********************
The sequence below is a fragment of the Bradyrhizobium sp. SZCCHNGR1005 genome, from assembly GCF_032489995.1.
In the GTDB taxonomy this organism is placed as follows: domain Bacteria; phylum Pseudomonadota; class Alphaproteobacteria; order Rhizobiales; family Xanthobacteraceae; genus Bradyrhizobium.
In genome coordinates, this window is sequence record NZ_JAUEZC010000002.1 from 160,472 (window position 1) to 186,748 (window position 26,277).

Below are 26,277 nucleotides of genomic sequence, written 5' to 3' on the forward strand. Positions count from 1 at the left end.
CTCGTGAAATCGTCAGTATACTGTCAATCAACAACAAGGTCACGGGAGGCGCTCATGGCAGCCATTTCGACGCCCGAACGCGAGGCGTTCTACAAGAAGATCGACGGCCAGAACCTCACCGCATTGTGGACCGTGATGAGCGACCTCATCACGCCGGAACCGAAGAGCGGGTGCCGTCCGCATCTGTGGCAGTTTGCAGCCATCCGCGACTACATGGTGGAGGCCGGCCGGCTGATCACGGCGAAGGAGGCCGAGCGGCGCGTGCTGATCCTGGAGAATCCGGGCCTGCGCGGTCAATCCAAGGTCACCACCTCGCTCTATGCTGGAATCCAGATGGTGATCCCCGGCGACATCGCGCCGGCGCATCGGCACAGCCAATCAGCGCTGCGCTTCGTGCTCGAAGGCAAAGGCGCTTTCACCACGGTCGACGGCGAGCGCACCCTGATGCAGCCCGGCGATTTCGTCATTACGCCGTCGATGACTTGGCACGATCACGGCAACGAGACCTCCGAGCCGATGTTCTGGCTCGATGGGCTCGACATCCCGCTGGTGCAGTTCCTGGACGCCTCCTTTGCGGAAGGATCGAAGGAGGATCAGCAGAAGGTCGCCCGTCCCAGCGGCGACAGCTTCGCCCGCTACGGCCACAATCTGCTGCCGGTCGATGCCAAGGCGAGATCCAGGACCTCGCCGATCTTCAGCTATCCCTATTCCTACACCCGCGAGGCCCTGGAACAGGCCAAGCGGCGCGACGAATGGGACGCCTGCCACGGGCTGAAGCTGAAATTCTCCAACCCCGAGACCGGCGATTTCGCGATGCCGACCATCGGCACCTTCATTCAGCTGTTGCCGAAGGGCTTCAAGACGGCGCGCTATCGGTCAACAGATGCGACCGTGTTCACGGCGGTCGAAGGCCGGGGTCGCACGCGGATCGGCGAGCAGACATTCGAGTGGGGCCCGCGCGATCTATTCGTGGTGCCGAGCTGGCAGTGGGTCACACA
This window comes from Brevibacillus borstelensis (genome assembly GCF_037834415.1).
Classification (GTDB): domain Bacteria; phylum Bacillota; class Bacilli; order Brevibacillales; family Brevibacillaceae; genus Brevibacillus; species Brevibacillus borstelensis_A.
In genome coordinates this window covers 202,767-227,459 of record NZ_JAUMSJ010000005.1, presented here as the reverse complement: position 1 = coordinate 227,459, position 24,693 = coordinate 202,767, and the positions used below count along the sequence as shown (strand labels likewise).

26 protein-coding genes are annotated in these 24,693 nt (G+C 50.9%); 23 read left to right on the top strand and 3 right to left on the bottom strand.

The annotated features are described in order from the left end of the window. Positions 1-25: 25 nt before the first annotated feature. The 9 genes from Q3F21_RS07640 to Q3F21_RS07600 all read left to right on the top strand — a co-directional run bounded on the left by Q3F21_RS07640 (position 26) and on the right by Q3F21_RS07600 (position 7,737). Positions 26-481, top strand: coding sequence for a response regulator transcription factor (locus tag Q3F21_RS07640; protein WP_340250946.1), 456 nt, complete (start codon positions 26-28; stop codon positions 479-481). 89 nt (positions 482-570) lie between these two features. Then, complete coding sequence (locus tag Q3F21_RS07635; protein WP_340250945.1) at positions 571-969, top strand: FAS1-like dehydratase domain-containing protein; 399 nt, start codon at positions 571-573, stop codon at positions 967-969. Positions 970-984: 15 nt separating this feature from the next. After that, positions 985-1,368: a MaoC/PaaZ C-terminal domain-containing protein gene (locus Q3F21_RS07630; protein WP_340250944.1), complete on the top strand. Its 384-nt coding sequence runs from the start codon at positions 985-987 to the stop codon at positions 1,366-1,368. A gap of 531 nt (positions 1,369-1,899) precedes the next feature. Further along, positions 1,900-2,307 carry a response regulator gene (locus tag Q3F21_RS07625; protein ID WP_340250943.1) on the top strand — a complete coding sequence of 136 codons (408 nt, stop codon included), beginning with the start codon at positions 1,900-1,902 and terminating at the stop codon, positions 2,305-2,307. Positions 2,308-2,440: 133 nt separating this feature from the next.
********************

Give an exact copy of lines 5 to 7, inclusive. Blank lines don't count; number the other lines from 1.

CTCGTGAAATCGTCAGTATACTGTCAATCAACAACAAGGTCACGGGAGGCGCTCATGGCAGCCATTTCGACGCCCGAACGCGAGGCGTTCTACAAGAAGATCGACGGCCAGAACCTCACCGCATTGTGGACCGTGATGAGCGACCTCATCACGCCGGAACCGAAGAGCGGGTGCCGTCCGCATCTGTGGCAGTTTGCAGCCATCCGCGACTACATGGTGGAGGCCGGCCGGCTGATCACGGCGAAGGAGGCCGAGCGGCGCGTGCTGATCCTGGAGAATCCGGGCCTGCGCGGTCAATCCAAGGTCACCACCTCGCTCTATGCTGGAATCCAGATGGTGATCCCCGGCGACATCGCGCCGGCGCATCGGCACAGCCAATCAGCGCTGCGCTTCGTGCTCGAAGGCAAAGGCGCTTTCACCACGGTCGACGGCGAGCGCACCCTGATGCAGCCCGGCGATTTCGTCATTACGCCGTCGATGACTTGGCACGATCACGGCAACGAGACCTCCGAGCCGATGTTCTGGCTCGATGGGCTCGACATCCCGCTGGTGCAGTTCCTGGACGCCTCCTTTGCGGAAGGATCGAAGGAGGATCAGCAGAAGGTCGCCCGTCCCAGCGGCGACAGCTTCGCCCGCTACGGCCACAATCTGCTGCCGGTCGATGCCAAGGCGAGATCCAGGACCTCGCCGATCTTCAGCTATCCCTATTCCTACACCCGCGAGGCCCTGGAACAGGCCAAGCGGCGCGACGAATGGGACGCCTGCCACGGGCTGAAGCTGAAATTCTCCAACCCCGAGACCGGCGATTTCGCGATGCCGACCATCGGCACCTTCATTCAGCTGTTGCCGAAGGGCTTCAAGACGGCGCGCTATCGGTCAACAGATGCGACCGTGTTCACGGCGGTCGAAGGCCGGGGTCGCACGCGGATCGGCGAGCAGACATTCGAGTGGGGCCCGCGCGATCTATTCGTGGTGCCGAGCTGGCAGTGGGTCACACA
This window comes from Brevibacillus borstelensis (genome assembly GCF_037834415.1).
Classification (GTDB): domain Bacteria; phylum Bacillota; class Bacilli; order Brevibacillales; family Brevibacillaceae; genus Brevibacillus; species Brevibacillus borstelensis_A.